Sapolsky explains that previous generations of scientists observed the turbulent/chaotic regime, but focused on the aspects that were periodic, predictable and reductive. That is, they broke off their studies just where reductionism broke down leading to a biased and incorrect view that the world is reductive when in fact almost all of the interesting cases live in the chaotic regime.

This is a profound point about science: when you control for variables in your experiments, you may miss the real complexity in the system by designing experiments that only look at the reductive, predictable parts of the system.

When periodic systems are perturbed, they eventually return to their periodic behavior. An attractor is a point in a representation of behavior that equilibrates toward that center. Strange attractors in complex systems never return to the same point but oscillate around a center in a butterfly-like pattern. In periodic systems, variability from the attractor is noise. In chaotic systems, variability is the essence and nature of the system: there is no noise, just uniqueness.

The butterfly effect: when tiny differences in initial conditions produce large and unpredictable effects.

The variability in the strange attractors entail the butterfly effect. But the profound conclusion is that the system is really inherently variable in its nature and essence. So strange attractors have no predictability: no matter how accurate the instrumentation, the variability and noise stays prevalent (it is a scale-free system). Philosophically we conclude that there is no correct idealized answer. If there is an idealized answer, it is that noise and unpredictability are fundamental and inherent. The noise and variability is the system.

Complex systems in our world, especially biological ones, are inherently complex and are not subject to reductive analysis. Their "noise" is the system itself!

A fractal is a complex pattern that is scale-free (the idea of self-similarity may be clearer). The appearance and complexity of a fractal is the same no matter how closely you examine it. More formally, a fractal represents fractional dimensionality. In a fractal the amount of variability is the same no matter the resolution of the measurement.

The circulatory system, pulmonary system, neural dendrites, and the branches of a tree are all biological fractals. Fractal genes: genes giving instructions independent of scale.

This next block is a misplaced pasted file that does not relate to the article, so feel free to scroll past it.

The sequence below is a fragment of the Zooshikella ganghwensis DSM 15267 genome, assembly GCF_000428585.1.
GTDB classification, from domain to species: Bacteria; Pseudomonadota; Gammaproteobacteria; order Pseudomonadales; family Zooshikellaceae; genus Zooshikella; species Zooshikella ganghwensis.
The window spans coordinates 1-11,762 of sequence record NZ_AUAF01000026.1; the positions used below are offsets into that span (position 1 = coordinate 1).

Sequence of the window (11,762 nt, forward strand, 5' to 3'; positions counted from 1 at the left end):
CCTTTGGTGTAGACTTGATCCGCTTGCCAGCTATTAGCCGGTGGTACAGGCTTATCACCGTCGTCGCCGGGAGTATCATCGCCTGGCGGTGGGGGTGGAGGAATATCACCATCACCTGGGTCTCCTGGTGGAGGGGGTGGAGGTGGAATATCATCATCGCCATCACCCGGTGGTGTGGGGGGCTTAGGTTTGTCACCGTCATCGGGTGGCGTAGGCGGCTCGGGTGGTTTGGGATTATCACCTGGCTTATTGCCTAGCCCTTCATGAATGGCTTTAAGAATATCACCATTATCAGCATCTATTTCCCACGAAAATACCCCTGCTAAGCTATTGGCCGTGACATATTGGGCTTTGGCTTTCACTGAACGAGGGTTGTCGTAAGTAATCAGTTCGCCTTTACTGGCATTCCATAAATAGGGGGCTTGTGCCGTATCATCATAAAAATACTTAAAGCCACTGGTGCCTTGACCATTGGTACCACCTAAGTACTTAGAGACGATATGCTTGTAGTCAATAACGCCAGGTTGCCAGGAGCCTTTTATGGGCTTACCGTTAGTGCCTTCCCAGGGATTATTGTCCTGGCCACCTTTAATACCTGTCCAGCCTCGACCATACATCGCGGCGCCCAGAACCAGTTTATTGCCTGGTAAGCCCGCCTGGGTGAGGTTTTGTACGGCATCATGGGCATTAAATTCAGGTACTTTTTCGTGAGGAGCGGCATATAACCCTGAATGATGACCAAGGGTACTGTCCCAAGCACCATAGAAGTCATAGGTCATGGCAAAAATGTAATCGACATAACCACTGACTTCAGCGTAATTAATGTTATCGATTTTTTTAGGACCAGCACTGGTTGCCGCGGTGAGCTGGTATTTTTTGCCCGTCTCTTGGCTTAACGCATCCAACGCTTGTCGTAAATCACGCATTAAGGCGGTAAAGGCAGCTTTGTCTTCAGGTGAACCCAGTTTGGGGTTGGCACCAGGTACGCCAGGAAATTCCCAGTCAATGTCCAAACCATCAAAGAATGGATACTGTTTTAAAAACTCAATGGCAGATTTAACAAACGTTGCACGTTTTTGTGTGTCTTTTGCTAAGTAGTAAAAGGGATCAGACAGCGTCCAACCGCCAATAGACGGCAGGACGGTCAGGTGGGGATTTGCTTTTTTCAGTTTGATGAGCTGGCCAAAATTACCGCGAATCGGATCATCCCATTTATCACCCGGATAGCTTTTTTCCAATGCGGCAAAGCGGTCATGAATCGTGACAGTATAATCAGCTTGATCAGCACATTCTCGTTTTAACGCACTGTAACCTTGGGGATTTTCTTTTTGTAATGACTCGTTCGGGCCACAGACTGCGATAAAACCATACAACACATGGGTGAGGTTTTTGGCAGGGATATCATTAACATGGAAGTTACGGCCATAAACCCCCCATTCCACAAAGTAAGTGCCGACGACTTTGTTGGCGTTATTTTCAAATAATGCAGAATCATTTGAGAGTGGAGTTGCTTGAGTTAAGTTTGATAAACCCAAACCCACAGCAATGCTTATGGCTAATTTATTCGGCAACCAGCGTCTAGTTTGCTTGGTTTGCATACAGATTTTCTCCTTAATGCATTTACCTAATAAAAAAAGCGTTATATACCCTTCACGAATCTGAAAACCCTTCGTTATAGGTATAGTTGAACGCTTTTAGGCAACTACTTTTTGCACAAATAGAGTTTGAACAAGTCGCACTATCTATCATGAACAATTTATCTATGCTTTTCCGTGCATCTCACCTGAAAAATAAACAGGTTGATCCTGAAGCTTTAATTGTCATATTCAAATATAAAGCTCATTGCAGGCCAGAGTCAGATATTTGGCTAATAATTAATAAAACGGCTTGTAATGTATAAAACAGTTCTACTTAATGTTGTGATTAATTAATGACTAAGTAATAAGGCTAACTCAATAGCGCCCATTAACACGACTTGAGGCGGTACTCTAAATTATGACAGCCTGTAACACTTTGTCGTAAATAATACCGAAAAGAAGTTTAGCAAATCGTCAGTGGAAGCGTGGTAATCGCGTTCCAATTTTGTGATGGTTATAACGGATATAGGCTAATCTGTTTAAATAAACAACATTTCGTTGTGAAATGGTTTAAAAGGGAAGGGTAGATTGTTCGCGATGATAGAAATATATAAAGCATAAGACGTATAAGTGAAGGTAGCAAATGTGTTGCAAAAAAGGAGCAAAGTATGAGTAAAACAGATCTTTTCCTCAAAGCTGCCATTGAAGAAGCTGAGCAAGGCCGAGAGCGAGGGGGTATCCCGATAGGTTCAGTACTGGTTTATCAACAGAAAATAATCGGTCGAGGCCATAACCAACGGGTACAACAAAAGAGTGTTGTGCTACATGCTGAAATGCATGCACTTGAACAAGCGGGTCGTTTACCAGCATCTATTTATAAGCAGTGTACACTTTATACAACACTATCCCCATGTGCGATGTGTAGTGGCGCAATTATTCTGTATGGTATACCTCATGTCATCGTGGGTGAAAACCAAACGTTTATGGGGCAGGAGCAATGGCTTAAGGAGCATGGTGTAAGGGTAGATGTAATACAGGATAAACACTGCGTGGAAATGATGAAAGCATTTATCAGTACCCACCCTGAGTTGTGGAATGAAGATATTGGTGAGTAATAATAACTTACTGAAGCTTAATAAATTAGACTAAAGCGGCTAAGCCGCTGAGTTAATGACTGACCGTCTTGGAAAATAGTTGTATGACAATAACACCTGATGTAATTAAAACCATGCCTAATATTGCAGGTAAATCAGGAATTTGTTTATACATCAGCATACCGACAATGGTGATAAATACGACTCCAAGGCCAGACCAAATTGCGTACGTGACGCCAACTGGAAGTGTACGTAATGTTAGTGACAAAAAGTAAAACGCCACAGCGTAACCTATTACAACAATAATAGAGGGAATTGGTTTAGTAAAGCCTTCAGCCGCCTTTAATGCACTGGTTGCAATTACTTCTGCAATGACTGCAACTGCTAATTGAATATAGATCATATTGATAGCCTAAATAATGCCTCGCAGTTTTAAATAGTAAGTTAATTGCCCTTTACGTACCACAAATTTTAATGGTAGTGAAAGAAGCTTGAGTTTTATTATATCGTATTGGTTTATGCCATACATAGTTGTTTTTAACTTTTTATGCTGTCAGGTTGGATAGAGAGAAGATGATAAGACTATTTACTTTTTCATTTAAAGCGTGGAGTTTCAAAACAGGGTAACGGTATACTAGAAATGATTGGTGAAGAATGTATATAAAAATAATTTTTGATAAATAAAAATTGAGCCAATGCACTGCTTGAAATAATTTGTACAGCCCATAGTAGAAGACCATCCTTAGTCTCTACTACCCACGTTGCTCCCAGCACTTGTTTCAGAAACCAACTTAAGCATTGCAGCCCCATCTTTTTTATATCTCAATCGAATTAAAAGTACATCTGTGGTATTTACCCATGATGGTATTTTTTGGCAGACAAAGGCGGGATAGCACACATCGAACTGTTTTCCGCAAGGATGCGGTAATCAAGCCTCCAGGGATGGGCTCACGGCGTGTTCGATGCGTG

Sapolsky discusses a study he did with undergraduate Steven Balt "Reductionism and Variability in Data: A Meta-Analysis" published in 1996 in "Perspectives in Biology and Medicine". The paper was an analysis of papers on testosterone on behavior at the organismal, organ system, single organ, multicellular, single cell, and subcellular levels. They determined that the coefficient of variability does not get smaller as the resolution of analysis increases. That is, a fractal instead of a reductive model appears to be more apt.

"Variability is the system rather than discrepancy from the system."

Reductionism is still very useful for biological systems "if you are not very picky, if you are not very precise". On the average, science and medicine can identify incisive results. But they do not apply to every case because then you enter the world of the nonperiodic, nonlinear, fractal systems. For example, reductive science can accurately show that its warmer in June than January even though we cannot predict the temperature three years out on any given day. If you only care about what is happening on the average to compare therapies or understand general behaviors of Universe, then reductionism gives useful results. Reductionism works for a general predictive sense. But if "you really want to understand the systems, it is anything but reductionism"!